Abandon these 7 Things to Avoid a Stale Resume

Is Your Resume Stuck in the 90's?

Abandon these 7 Things to Avoid a Stale Resume

Antiquated Email Accounts
Our recruiters look at hundreds of resumes a day. When they see a resume that has an “AOL” or “Hotmail” email address, it prompts them to think that the candidate may not be versed in current technology. While that may not be the case, it is the perception. If you don’t have other evidence within your resume that indicates that you are well acquainted with current technology, it could take you out of the running for certain jobs. Because technology has infiltrated virtually every aspect of our lives, the likelihood that you will need basic computer and technology skills to be considered for a position is strong. You should consider updating your email address in order to avoid any misconceptions about your abilities. Along these same lines, you should not continue to use “.edu” or other university email addresses more than a year after you graduate. Using a college email address for too long after graduation may belie your experience and give the impression that you are entry-level. You might be reluctant to change your email address because it’s not always the easiest task. Everyone in your network and family has it. You might be using it for several online accounts and social media. Monster.com recommends that you create an additional email that you can use specifically to apply to jobs. Creating separate personal and professional email accounts will also help you avoid inadvertently sending things of a more personal nature to people in your professional network.

Troublesome Resume Formatting
The simple truth is that if your resume can’t be opened or is difficult to open, a recruiter or hiring manager will most likely just give up and move on to the next submission. Most of us in the job-seeking world created our resumes in some version of Microsoft Word. Unfortunately, we all have different versions of the software, making it difficult to open or read some documents. The “.doc” format was utilized as part of MS Word versions from 1997-2003, so basically, it’s totally 90’s. Our recruiters recommend saving your resume in a .docx format simply because it is supported by versions of the software from 2007 onward. You may be tempted to send your resume in PDF format to preserve the fonts and formatting. Recruiters and hiring managers may need to copy, paste, and share or edit portions of your resume. Your recruiter will appreciate it if you send it to them in the form of a Word document to facilitate this. We caution candidates against presenting a templated or artistic-type resume. More “outside the box” resumes are impressive to some audiences, and may even be necessary if you’re a graphic designer. For more conservative roles, you’re better off with a more traditional chronological resume format. It’s important to note that if a recruiter or company requests your resume in a specific format that you should follow those directions above any industry recommendations.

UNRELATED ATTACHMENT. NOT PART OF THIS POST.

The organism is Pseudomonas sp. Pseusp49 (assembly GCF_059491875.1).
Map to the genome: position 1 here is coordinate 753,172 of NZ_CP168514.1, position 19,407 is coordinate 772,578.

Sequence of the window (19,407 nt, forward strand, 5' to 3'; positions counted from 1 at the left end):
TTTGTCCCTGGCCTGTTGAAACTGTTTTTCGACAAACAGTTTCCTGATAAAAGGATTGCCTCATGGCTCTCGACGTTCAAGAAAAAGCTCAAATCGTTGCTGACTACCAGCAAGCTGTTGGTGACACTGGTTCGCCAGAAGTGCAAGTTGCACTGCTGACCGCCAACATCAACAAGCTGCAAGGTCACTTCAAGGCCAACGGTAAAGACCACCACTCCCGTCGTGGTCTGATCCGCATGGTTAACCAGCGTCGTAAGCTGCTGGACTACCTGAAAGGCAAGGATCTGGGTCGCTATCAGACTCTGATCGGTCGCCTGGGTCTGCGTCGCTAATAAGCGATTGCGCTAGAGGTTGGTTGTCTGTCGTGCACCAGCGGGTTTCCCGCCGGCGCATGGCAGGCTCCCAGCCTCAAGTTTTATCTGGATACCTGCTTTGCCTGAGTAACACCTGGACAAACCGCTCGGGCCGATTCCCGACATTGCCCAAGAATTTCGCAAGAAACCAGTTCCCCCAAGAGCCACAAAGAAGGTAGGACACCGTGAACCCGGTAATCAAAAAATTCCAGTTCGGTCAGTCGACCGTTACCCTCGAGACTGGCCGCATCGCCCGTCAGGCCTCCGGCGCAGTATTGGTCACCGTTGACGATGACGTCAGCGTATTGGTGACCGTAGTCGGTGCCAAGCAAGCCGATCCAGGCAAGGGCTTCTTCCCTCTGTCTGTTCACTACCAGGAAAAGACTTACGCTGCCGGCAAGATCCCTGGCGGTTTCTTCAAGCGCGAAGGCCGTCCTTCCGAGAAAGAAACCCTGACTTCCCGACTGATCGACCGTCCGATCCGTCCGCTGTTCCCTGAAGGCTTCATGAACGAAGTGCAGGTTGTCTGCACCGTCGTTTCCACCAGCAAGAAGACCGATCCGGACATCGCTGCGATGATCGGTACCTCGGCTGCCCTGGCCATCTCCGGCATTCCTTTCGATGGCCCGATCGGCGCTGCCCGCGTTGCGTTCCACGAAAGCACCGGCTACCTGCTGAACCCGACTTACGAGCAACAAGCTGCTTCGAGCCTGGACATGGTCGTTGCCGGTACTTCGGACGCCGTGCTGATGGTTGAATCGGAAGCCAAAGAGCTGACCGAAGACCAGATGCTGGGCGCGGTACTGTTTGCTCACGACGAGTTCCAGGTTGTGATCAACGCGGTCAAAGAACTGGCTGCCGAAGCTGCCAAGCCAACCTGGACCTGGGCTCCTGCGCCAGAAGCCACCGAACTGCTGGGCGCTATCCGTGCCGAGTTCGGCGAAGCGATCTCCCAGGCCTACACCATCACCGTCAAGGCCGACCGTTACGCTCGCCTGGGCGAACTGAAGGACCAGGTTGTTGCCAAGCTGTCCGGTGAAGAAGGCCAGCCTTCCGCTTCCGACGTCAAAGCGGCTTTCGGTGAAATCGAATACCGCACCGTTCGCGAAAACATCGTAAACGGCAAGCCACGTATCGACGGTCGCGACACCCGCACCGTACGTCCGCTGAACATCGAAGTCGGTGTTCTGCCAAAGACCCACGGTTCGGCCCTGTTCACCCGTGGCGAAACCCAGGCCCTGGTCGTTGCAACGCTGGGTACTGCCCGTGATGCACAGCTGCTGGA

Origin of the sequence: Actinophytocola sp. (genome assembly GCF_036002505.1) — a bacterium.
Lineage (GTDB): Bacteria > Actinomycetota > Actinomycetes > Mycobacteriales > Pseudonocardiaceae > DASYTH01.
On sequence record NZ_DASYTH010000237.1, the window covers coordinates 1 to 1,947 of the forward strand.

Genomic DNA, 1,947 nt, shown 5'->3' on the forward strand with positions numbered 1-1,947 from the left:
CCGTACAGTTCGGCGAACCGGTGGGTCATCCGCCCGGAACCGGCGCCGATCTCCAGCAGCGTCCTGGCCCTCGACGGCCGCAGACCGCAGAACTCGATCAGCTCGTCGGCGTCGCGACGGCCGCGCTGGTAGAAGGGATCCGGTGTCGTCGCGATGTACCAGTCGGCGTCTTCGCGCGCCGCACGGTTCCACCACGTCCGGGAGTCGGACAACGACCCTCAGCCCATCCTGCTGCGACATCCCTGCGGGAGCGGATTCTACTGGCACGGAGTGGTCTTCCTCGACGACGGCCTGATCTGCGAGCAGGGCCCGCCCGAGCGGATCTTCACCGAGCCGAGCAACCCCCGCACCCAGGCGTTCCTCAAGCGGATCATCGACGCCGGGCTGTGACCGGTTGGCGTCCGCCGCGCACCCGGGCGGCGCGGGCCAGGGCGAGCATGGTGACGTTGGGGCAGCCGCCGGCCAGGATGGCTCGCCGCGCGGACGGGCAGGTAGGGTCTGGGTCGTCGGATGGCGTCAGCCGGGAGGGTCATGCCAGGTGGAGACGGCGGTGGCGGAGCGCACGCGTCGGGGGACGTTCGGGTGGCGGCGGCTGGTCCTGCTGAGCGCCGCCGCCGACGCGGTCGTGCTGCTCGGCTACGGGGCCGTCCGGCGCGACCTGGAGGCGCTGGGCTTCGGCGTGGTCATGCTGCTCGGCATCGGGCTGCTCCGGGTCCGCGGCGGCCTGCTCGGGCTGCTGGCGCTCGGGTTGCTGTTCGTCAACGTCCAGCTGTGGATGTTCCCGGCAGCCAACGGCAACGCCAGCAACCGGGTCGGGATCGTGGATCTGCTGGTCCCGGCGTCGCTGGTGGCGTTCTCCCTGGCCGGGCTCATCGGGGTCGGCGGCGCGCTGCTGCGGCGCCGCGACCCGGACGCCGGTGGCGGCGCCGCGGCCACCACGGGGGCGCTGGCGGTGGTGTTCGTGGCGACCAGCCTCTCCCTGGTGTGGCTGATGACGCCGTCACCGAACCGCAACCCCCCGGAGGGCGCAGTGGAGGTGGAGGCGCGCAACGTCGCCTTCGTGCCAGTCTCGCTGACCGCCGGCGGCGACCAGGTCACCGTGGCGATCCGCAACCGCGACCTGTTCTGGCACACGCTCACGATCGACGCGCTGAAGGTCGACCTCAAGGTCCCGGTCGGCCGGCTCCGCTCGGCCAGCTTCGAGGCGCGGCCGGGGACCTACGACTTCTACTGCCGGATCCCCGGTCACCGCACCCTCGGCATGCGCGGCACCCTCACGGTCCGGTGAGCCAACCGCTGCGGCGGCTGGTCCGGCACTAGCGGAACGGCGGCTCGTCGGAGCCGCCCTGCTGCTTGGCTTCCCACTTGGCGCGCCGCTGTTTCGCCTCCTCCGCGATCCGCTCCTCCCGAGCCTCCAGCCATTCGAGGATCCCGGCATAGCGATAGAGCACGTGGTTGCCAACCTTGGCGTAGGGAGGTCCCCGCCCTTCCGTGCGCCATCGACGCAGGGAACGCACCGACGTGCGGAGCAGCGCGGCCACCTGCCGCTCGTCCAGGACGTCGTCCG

Early Career Experience
Ideally, your resume should be highly targeted to each position to which you are applying, rather than an autobiography of every job you’ve ever held. A job or project you worked on 12-15 years ago is not really necessary information for target audience. You don’t need to list the entry-level job or internship you held in 1995. A previous Bradley blog recommends including no more than 10 years of reverse chronological job history. If you are a recent graduate, internship experience can help fill out your resume when you don’t have a lot of work experience. If you are a more seasoned candidate with 3-5 years of work experience, you should start to filter out this information in favor of adding other more recent and relevant skills that you have developed. Including your college degree information is enough. It is not necessary to list your high school, college graduation year or GPA once you’ve accrued 3+ years of job market experience.

Cover Letter and Objective
Social media plays such a huge role in recruiting these days that it has virtually made cover letters obsolete. According to Monster.com, recruiters and hiring managers simply don’t have time to read a cover letter. The Ladders.com published a widely shared article revealing that on average, recruiters will look at a resume for about 6 seconds before they make a decision about a candidate. Your efforts are better spent focusing on creating bulleted facts and supporting evidence that you have the skills to do the job. In the event that a cover letter is requested or is appropriate in a given situation, it should be addressed to a specific individual. It should briefly explain how you heard about the opportunity, how your skills match those needed for the job, your availability to meet, and how you can best be contacted. The objective section of your resume has also become an unnecessary element. For a recruiter to find your resume online, it is essential that it contain relevant, searchable language. Beyond.com recommends including a career summary instead, and offers some tips for doing this effectively.